Located in south-central New Hanover County, west of U.S. 421 and just north of Monkey Junction, Silver Lake is a relatively narrow, worm-shaped lake running on a roughly north-south axis.
As Kemp Burdette of Cape Fear River Watch and others have noted, that shape is nothing like typical Carolina bay lakes, the ones usually associated with the meteor theory.
Carolina Bay lakes — like Lake Waccamaw in Columbus County and White Lake and Singletary Lake up in Bladen County — are normally oval-shaped, shall0w, oblong, and oriented on a consistent northwest-to-southeast axis.
Of course, not all Carolina bays are lakes. (The “bay” in the name is thought to refer to the bay trees, which often grow in a Carolina bay’s boggy soil.) A number of Wilmington neighborhoods — much of Pine Valley, for instance — are built on former Carolina bay areas. Naturalist Andy Wood thinks there might be a Carolina bay or two in the Silver Lake vicinity.
Carolina bays aren’t always in the Carolinas either. There are hundreds of these shallow, boggy formations, covering the Eastern Coastal Plain of the United States from Delaware to northern Florida. The greatest concentration, however, is in Southeastern North Carolina, particularly in Bladen County.
The space theory for the formation of Carolina bays was popularized by Chapel Hill geologist W.L. Prouty in the 1940s and 1950s, who theorized that they were formed by a meteor shower hitting the earth at an extreme angle. This dovetailed nicely with a Waccamaw Siouan legend that supposedly claimed that Lake Waccamaw was formed by “fires from the sky.”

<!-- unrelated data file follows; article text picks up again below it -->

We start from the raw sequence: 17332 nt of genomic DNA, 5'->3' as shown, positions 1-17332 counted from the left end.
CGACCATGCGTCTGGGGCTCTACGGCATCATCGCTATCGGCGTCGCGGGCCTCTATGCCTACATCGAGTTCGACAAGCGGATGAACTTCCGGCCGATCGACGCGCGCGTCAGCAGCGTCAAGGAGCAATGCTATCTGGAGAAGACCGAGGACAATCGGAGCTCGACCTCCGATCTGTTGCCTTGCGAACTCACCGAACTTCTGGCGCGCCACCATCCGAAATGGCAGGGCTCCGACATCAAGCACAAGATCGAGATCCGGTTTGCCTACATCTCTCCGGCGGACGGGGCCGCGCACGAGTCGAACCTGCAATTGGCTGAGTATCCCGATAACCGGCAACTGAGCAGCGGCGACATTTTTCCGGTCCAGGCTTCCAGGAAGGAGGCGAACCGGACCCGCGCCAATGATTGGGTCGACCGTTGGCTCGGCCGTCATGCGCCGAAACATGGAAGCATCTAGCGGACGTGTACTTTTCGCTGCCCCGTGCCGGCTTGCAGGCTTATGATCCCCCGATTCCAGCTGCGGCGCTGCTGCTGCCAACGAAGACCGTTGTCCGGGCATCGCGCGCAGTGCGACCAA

The meteor theory lost academic support, because almost no meteorite fragments have been found anywhere near the Carolina bays; most meteorites in North Carolina show up in the central Piedmont region, where there are no Carolina bays. Alternate theories have suggested the bays were formed by glacial ice which flew all the way south when a really giant meteor landed near Hudson Bay in Canada in the Ice Age; or that they were formed by fragments of a comet, which is mostly ice.
Other theories have been nearly as bizarre; for example, that Carolina bays were formed by the fin action of schools of prehistoric fish when Eastern North Carolina was submerged by the Atlantic Ocean. The prevailing academic theory at the moment holds that they were formed by wave and wind action as the Atlantic shoreline receded tens of thousands of years ago.
For more information, see the “Carolina bays” article in The Encyclopedia of North Carolina (University of North Carolina Press, 2006).
We haven’t heard any other theories on how Silver Lake itself was formed. If anyone knows anything, we’d love to hear it in the Comments below.
Date posted: August 23, 2012